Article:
The watercolour version of The Heart Desires appears to be unique as an autograph reworking of a single image from the series. The first Pygmalion Series had been commissioned by Euphrosyne Cassavetti in 1868, and was completed in 1870. A second set of the Pygmalion Series was painted in the late 1860s, but not completed until 1878 (Birmingham City Museum and Art Gallery). The Heart Desires shows Pygmalion wrestling in his mind with the agony of having created an ideal of beauty, but yet remaining unsatisfied or comforted. He stands alone, his face and head cast down in confusion and despair, unheeding of the presence of the effigies of women of his creation or of the living girls who glance in at him, and therefore existing as a symbolical exemplar of existential agony and isolation.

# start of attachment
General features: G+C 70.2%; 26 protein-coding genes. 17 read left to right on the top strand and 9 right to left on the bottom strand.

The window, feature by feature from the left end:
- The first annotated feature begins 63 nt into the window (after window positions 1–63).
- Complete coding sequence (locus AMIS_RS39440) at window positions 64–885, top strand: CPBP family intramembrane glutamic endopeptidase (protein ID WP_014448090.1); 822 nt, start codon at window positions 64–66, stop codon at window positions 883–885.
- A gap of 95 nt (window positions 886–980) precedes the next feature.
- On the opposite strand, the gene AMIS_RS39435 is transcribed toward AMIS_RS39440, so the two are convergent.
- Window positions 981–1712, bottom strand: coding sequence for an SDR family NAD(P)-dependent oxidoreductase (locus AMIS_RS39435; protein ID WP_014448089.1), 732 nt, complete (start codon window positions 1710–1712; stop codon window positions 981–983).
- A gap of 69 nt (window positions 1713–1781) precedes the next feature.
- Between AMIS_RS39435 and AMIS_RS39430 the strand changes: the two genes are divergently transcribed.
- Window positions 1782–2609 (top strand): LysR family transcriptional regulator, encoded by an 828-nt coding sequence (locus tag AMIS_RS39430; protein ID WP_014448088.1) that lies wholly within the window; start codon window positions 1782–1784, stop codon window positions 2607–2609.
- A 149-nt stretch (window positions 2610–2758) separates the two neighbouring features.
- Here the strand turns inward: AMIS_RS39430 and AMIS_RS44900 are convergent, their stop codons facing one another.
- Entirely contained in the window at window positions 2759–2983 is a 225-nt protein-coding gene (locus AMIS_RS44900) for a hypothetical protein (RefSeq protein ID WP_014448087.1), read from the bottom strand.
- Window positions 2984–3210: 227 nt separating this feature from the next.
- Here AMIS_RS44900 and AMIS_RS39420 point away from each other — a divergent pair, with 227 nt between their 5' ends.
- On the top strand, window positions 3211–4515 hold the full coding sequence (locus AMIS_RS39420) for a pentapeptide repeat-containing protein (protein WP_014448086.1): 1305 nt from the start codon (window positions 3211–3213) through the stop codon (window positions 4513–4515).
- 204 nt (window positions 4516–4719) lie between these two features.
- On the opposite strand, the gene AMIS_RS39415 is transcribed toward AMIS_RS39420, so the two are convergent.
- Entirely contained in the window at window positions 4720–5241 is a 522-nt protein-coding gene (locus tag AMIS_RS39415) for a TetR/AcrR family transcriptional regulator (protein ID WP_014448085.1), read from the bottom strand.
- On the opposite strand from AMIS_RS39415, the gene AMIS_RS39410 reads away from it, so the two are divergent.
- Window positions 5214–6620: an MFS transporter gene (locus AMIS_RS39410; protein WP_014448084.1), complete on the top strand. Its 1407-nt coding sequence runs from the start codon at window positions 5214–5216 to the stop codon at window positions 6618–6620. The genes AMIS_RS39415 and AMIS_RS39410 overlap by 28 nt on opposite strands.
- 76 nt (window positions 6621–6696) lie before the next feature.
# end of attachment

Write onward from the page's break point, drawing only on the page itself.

Despite being very little known in its own right, the present watercolour has a most distinguished, and virtually complete, provenance. Its first owner was William Graham, the Glasgow collector and foremost patron and close friend of Burne-Jones. It seems that Graham saw the first Pygmalion Series in Burne-Jones's studio on 3 August 1869 (see Oliver Garnett, 'The Letters and Collection of William Graham - Pre-Raphaelite Patron and Pre-Raphaelite Collector', The Walpole Society, 1999-2000, pp.145-343; letter B2 from Graham to Burne-Jones, dated 4 August 1869, talks about 'the Pygmalion I saw yesterday', p.249). Possibly Graham asked Burne-Jones to make the watercolour version of the first subject of the series at this time. In the same letter he itemised the works that he had by then acquired from Burne-Jones - 'three Saints (or Saintesses!) and the Cupid and Psyche but is not it lamentable to think that after our two years of friendship this is all I have been able to acquire of your work! notwithstanding my being so very hungry for it from the first day I knew you' (Garnett. loc. cit. p.249). In a further letter, dated 9 January 1871, in which he told Burne-Jones how much he and his family were enjoying Love disguised as Reason, Graham asked what other works might be available: 'Have you not some of the Pygmalion set finished that [would] hang with it?' (Garnett, loc. cit., p.254).